- Like all members of the Allium genus, Allium ampeloprasum var. ampeloprasum is problematic for many pets. Dogs sometimes, and cats often, like to munch on various onion species, but all onions are poisonous to cats and dogs. Small amounts will simply be expelled through vomiting, but it is important to keep your pets away from elephant garlic and to call a veterinarian if they happen to ingest larger quantities.
- Elephant garlic is interesting in that gardeners have two opportunities to plant it every year — once during spring, and again during the fall.
- If you are also a fan of video gaming, you might be interested to know that elephant garlic appears in Minecraft as one of the rarer flower species.
- Wild leeks are fairly resistant to pests and diseases. They can occasionally be attacked by thrips, slugs, or onion maggots, but deer, rabbits, and voles leave wild leaks alone. In fact, elephant garlic is attractive to gardeners not just because the plant can be eaten and because it is charming, but also because having elephant garlic around can discourage unwanted wildlife from visiting your garden.
Wild Leek Features: An Overview
- Quite a few closely related species are often called “wild leek”. Elephant garlic, or Allium ampeloprasum var. ampeloprasum, is a bulbous biennial vegetable, which produces elongated leaves as well as clusters of small, typically lavender or purple colored, flowers that bloom during the plant’s second year of life.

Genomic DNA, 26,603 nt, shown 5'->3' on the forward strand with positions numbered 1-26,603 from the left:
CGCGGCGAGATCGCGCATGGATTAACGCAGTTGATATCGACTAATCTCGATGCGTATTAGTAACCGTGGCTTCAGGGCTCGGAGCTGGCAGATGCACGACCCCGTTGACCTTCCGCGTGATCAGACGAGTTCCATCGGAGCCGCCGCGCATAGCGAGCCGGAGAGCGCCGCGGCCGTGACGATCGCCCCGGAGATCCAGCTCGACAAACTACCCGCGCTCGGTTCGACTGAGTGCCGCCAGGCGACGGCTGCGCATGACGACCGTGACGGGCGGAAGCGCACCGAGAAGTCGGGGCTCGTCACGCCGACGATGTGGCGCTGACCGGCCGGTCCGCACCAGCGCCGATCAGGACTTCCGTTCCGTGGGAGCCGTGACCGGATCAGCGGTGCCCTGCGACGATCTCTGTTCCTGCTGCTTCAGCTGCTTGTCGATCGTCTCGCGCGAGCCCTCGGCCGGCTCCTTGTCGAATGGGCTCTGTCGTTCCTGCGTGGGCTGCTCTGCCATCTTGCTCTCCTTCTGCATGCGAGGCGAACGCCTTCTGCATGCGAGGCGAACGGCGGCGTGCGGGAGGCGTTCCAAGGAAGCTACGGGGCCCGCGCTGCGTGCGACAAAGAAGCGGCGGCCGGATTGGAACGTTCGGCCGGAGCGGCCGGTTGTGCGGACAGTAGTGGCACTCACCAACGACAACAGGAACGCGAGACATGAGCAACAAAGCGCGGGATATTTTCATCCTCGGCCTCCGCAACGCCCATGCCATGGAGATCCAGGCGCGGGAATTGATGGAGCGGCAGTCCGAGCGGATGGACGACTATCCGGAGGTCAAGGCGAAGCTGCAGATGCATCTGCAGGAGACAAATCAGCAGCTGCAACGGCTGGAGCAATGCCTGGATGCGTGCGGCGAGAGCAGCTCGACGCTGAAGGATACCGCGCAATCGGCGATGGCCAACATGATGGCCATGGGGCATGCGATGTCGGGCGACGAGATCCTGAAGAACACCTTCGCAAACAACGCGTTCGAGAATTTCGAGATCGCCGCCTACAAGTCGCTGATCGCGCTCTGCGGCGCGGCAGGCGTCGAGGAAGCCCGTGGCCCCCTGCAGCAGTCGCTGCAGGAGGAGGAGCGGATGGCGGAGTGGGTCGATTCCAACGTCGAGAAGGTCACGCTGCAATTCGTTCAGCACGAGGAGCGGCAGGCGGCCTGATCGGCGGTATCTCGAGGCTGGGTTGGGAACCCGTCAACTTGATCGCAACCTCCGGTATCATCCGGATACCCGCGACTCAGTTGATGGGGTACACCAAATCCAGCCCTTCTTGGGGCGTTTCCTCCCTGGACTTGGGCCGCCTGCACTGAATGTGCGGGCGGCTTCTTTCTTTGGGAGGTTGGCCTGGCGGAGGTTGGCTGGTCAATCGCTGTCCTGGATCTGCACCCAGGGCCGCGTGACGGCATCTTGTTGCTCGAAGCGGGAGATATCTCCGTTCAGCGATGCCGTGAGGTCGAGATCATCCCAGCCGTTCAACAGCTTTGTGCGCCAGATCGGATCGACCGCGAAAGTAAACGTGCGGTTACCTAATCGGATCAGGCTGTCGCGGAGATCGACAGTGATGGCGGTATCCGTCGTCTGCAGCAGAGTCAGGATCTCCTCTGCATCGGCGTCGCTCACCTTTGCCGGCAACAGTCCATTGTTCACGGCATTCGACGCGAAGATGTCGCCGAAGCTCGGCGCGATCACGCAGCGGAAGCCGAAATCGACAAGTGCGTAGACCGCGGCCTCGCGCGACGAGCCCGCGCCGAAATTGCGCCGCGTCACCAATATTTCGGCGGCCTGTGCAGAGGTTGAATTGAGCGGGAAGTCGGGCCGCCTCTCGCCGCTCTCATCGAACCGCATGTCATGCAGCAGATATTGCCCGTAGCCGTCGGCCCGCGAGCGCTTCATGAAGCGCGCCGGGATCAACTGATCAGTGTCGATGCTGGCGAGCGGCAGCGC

- These wild leeks typically grow to be two to three feet tall, which is 60 to 90 centimeters. When you count their foliage, they can have a spread of one to two feet (30 to 60 centimeters) wide.
- The foliage of the wild leek typically has a muted green color, and these simple leaves are graceful and elongated, with smooth edges. They can be as tall as six inches (15 centimeters), and will bend and sway in the wind. The leaves are not only edible, but also have a pleasant scent while they are growing in your garden.
- The beautiful flowers of the wild leek (elephant garlic) form umbels, creating a spherical shape as they grow on stalks that originate from a central point. These flowers are famous for being lavender in color, but can also sometimes be a deeper purple or occasionally even white. These plants only flower during their second year of life!
- The stems are green or white, and can be eaten raw or cooked!
- When first planted, elephant garlic will have a single bulb. While the bulb itself is white, it is covered in a white-purple paper-like shell. In the second year, this bulb will usually divide, producing multiple “bulbils”, or cloves, which are also edible. When that does not happen, which is the case sometimes, the bulb will simply be larger during the second year.
- Wild leeks also produce capsule fruits.
- When not cared for extensively, the elephant garlic will keep dividing, including through corms it produces. This can create a dense cluster of beautiful flowers in your garden.